I returned each night to the now familiar Hartland Camp Site, which was much drier than my last visit. I use the technological masterpiece of the several day weather forecast offered by each Sunday’s Country File to plan my trips; it has rarely let me down but does suffer occasionally from Post Fish Syndrome, which allows for the worst to happen, just in case! It rarely does; I filter the information and make my own judgement – but I never go out without complete change of wet weather gear. I also won’t start in the rain; and never go out if mist or poor visibility threatens. Nor snow. Furthermore, still with several options where to walk , I can often chose according to the prevailing wind An anecdote later illustrates very simply how disasters are usually the result of several misjudgements coinciding. So I try to eliminate the obvious – but not always.
That this winter , so far has been fantastically mild has allowed me to accumulate many more miles than I should and use the tent much more comfortably than I could have wished. The logistics are much easier being self sufficient; I can get going earlier, and much more easily. Camping Barns, Hostels, Pods, Guest Houses, B & B, Hotels are all over rated and in order of being too accommodating. Noticeably missing from the overnight sleeping hierarchy is Henry’s ‘Otel; unfortunately it only exists in Fowey.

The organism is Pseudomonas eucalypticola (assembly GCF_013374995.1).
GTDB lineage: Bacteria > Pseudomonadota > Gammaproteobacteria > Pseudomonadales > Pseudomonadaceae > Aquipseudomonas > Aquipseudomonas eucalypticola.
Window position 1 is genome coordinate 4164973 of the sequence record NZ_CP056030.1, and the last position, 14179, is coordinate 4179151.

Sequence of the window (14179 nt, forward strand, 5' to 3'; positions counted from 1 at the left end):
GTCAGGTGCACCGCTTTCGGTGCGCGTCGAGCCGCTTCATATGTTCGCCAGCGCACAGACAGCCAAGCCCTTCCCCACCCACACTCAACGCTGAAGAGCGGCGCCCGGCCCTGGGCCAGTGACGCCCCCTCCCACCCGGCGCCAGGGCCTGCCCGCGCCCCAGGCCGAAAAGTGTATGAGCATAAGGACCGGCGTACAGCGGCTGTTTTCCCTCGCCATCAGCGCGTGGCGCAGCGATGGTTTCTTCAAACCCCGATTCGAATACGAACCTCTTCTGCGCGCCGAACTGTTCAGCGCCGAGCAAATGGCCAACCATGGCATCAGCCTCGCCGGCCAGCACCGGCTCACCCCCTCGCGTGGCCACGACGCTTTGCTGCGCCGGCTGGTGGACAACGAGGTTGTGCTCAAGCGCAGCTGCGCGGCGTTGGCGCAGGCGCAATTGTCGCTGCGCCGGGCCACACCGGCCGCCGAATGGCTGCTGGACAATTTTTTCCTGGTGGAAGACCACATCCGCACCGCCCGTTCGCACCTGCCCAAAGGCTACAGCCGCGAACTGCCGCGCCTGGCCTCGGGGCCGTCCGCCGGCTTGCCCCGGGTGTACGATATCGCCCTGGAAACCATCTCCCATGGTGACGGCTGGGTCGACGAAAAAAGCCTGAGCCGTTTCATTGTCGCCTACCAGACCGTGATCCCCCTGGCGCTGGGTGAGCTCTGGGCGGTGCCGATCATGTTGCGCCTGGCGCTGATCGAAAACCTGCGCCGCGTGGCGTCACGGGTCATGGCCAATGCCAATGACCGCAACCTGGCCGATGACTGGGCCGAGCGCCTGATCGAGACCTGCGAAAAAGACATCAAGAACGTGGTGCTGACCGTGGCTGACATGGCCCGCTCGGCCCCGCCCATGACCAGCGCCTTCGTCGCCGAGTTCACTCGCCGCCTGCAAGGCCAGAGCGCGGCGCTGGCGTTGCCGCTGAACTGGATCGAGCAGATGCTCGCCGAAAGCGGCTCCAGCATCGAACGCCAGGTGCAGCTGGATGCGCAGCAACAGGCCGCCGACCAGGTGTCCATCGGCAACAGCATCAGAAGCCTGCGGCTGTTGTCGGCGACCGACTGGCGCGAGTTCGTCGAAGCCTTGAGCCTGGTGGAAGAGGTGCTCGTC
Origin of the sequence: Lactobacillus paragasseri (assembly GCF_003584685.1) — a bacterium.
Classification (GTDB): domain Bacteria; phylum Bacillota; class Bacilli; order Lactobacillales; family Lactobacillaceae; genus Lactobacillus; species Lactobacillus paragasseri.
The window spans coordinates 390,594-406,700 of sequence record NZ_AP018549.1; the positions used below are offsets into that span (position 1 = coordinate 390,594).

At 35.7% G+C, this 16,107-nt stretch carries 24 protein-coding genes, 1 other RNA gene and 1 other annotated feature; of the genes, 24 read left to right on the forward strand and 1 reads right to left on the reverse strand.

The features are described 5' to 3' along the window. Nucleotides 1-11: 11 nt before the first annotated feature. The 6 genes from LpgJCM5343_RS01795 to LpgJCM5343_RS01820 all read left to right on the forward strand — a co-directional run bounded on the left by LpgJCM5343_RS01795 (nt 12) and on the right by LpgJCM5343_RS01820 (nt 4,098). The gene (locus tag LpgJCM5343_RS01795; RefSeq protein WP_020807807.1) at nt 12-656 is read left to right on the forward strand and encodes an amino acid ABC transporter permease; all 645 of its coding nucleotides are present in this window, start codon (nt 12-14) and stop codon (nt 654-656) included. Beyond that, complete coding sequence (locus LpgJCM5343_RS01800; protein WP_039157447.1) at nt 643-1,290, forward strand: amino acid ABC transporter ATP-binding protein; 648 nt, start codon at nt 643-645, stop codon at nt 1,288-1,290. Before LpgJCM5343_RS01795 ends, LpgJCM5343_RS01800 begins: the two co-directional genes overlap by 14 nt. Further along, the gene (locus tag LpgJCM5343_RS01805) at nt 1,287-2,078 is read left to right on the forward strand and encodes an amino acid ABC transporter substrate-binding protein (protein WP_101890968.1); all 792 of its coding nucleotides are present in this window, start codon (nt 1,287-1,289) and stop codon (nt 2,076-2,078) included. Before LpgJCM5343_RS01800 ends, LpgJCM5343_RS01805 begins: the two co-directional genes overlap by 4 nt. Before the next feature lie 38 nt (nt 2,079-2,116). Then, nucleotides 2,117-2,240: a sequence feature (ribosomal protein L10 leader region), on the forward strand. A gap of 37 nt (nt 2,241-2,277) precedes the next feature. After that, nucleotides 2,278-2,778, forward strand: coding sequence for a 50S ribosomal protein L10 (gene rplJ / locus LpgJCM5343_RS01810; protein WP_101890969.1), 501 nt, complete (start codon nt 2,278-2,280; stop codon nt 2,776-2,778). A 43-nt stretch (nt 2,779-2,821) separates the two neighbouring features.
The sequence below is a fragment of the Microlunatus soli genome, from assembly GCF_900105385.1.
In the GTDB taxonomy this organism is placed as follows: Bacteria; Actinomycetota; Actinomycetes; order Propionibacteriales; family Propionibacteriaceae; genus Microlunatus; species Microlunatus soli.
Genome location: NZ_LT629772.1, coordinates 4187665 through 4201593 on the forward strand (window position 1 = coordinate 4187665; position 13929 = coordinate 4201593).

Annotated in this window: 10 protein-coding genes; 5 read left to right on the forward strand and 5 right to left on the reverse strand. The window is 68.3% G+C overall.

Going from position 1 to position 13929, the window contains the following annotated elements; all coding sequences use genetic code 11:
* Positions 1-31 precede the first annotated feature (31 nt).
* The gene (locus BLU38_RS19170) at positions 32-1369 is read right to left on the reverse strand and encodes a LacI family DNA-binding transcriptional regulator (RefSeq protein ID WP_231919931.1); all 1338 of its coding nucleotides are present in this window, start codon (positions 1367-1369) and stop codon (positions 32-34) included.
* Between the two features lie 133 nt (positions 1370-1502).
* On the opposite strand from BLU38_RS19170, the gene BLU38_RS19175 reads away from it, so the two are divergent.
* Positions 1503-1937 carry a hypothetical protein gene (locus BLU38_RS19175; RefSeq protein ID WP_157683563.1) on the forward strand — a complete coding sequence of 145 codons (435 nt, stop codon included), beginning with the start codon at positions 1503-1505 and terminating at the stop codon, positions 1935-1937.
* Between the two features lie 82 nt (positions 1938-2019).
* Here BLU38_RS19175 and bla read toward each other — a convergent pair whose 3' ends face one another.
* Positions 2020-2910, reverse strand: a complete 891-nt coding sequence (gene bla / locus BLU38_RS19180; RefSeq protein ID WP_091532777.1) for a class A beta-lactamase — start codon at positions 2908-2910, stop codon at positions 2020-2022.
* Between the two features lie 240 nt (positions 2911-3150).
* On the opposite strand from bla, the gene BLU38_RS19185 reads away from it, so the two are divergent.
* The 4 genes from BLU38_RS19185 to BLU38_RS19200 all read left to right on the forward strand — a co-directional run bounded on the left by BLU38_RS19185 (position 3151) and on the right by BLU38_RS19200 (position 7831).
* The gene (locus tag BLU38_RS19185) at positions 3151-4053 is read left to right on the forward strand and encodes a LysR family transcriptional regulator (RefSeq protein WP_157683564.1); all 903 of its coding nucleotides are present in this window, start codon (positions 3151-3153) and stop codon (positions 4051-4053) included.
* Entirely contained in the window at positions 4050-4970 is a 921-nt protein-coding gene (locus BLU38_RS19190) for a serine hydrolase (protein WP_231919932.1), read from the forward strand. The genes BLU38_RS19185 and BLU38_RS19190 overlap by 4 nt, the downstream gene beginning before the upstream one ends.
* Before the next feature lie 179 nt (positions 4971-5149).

Any prolonged period of bad weather would put my schedule in jeopardy, and I am physically rapidly slowing down, particularly on the SW Coast Path ascents. Chatting to one of the National Trust Rangers about my project and my self criticism that I left the SWC Path too late in the priority of walks, he considerately offered that next time I should do it first.
He was joking.
– I think?
The other significant factor threatening my completion date, is the additional surplus miles required to accommodate circular walks. Without public transport and lacking back up, I effectively walk the S W C P twice – out and back . A cursory glance at accessibility of the path heading for Land’s End makes me think I’ll be walking most of the rest of the path twice.
I can only apologise now for the pictures that follow; I have culled them ; but the rest of this document is full of images I could not bear to part with. The scenery is simply incredible.
The sequence of pictures follows my journey from North to South, starting at Brownsham NT Car Park and ending at South Hole Farm
Getting started; still sunny in Brownsham N T Car Park; but very muddy; note the sticks; plenty of stiles and the slopes aren’t exaggerated. I like the grid references.
A circular walk round National Trust’s Beckland Woods on the first day took me past the memorial to the crew of a Wellington Bomber crashing at sea, nearby in April 1943.